Everyday, Canton's Joshua Ellis saves lives.
Assigned to Station No. 2 in Ball Ground, he tends to strangers who can't help themselves.
Saturday night was no different.
Ellis, 26, was in Destin, FL, enjoying the last moments of his vacation with his wife, Casey.
The couple placed their dinner orders.
It was around 8 p.m. when they heard a woman banging on a window overlooking the pool.
Ellis didn't know what to think. Casey Ellis rose from her seat first.
"My wife saw something in her face that I didn't and then she said my name," Ellis said this afternoon during an interview at the .
Casey Ellis walked toward a glass door. Ellis followed her. They saw people standing around the pool, then pushed open the door. Ellis doesn't know who said it, but these words forced the firefighter/paramedic to spring into action:
"My boy is at the bottom of the pool! I can't swim! Help him!"
Ellis dove in, pulled the boy to the surface and swam to the edge where a retired paramedic from Kentucky was waiting.
"I had something to do," he said, trying to explain why he jumped in the 6-foot-deep pool without blinking.
Once out of the water, Ellis and the man from Kentucky worked to resuscitate the boy, who was not breathing and had no pulse.
"I went straight into chest compressions," he said. "After 30 compressions, I asked the other medic to give him two breaths."
They stopped and checked for a pulse. If there was one, Ellis said, it was faint. They continued CPR until they could detect a "very strong" pulse.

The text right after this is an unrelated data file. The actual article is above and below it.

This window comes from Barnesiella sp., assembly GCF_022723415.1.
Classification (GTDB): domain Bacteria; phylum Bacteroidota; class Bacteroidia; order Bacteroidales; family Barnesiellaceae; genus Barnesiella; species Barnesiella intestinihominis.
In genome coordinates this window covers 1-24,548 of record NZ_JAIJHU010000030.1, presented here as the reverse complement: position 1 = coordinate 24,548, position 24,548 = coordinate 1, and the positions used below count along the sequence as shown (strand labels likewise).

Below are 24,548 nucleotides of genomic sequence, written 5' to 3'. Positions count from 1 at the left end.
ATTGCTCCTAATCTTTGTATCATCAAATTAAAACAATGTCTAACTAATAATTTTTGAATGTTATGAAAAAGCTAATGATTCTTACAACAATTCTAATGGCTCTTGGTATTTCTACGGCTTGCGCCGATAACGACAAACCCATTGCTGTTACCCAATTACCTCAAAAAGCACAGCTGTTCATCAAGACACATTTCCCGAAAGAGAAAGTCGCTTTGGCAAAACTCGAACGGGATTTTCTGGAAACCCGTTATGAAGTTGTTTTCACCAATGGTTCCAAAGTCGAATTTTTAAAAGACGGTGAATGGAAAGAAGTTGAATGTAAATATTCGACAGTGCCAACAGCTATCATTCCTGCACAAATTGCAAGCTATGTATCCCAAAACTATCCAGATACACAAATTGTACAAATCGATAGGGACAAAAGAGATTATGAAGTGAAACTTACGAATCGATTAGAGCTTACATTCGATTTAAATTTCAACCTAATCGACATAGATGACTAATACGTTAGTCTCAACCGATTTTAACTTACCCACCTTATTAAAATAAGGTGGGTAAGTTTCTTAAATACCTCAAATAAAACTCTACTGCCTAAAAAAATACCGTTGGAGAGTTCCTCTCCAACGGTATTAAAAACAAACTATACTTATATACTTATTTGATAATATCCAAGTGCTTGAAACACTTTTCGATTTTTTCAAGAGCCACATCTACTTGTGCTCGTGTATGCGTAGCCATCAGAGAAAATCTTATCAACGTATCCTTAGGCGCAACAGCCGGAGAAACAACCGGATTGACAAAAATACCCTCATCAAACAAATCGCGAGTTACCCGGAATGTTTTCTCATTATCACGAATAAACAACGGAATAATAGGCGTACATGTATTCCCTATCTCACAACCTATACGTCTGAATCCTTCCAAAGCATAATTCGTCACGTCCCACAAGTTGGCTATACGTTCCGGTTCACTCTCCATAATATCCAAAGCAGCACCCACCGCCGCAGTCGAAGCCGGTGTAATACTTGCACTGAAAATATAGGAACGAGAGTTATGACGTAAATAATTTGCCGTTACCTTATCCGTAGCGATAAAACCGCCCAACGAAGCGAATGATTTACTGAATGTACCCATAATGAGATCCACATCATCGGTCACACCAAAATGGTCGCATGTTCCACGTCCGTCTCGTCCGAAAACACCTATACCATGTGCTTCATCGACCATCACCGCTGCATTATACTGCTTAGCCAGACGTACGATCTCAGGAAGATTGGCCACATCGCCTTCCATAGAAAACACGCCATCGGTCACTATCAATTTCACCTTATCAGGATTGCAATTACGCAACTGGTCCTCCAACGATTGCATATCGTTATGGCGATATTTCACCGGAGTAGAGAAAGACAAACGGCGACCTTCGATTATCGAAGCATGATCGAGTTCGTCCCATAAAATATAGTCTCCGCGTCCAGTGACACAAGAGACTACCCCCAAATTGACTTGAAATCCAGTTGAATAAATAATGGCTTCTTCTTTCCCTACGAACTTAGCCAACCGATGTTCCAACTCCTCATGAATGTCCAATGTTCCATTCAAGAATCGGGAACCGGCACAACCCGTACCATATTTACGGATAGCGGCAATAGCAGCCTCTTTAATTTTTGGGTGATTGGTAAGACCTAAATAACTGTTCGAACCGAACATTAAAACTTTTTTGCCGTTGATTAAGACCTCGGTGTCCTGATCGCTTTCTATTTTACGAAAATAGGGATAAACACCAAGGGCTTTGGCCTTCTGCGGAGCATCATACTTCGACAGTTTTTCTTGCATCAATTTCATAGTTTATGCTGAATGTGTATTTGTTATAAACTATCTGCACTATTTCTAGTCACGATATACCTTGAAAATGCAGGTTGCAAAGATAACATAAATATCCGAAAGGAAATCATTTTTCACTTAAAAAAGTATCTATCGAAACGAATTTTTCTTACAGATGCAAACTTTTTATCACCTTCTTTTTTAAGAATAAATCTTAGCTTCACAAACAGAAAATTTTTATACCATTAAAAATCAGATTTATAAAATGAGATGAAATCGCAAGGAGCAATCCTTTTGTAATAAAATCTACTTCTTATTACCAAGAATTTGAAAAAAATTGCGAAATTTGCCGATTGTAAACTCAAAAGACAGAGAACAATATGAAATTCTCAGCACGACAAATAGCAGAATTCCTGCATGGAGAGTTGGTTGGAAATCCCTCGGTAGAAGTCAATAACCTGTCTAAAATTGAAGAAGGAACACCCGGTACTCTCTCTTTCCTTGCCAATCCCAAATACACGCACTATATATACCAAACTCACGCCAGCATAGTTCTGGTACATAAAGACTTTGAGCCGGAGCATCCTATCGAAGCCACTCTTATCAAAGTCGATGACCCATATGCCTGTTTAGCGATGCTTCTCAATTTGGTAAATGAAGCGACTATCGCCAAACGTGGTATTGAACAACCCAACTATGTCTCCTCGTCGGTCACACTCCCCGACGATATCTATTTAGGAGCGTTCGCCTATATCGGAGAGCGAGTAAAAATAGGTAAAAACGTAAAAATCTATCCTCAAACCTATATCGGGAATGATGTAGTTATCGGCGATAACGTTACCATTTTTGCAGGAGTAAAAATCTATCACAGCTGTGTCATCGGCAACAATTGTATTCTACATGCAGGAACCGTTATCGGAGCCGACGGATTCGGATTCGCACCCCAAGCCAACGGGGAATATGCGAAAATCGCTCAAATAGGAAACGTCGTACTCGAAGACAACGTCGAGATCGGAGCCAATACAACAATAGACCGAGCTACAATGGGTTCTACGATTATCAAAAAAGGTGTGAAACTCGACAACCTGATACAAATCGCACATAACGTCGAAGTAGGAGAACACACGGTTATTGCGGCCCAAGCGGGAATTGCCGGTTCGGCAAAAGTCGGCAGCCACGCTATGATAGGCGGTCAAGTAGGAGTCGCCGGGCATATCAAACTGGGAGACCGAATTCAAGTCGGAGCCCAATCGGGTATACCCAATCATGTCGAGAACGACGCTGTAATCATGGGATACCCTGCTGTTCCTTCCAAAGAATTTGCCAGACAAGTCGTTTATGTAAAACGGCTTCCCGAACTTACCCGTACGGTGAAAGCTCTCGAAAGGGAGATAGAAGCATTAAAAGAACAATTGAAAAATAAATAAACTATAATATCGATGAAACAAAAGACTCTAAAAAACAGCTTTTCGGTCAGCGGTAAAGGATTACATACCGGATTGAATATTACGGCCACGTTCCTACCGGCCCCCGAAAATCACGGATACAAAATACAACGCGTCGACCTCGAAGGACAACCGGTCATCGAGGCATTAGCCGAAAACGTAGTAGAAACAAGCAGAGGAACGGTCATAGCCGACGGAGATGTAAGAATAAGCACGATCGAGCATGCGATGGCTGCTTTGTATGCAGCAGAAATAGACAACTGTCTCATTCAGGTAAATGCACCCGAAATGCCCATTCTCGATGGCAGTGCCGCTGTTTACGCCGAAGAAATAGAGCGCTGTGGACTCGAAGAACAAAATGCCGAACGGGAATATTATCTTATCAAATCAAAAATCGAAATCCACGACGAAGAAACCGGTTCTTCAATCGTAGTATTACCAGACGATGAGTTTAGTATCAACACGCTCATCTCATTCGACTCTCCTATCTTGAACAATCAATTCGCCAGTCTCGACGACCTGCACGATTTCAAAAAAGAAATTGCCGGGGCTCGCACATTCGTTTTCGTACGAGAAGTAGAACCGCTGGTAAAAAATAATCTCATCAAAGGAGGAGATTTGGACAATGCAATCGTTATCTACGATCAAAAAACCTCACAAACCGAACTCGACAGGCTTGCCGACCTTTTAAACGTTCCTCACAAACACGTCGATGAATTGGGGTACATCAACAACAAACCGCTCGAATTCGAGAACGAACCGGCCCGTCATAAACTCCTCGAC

Still, the boy's breathing was inadequate.
"It was real labored," he said. "It was work for him to breathe."
Ellis rolled the boy to his side to clear his airway, which was obstructed by a small amount of vomit. Ellis rolled him over again and performed mouth-to-mouth resuscitation until he could get a decent respiratory rate.
Florida emergency personnel arrived. Ellis gave them a quick report of what happened, that the boy had been underwater for no more than two minutes, that it took three to four minutes to detect a pulse. He shared the child's vitals as well as his medical history.
And then an ambulance carried the boy to Sacred Heart Hospital on the Emerald Coast, where he is currently in stable condition and expected to make a full recovery, Cherokee fire spokesman Tim Cavender said.
Ellis never caught the child's name.
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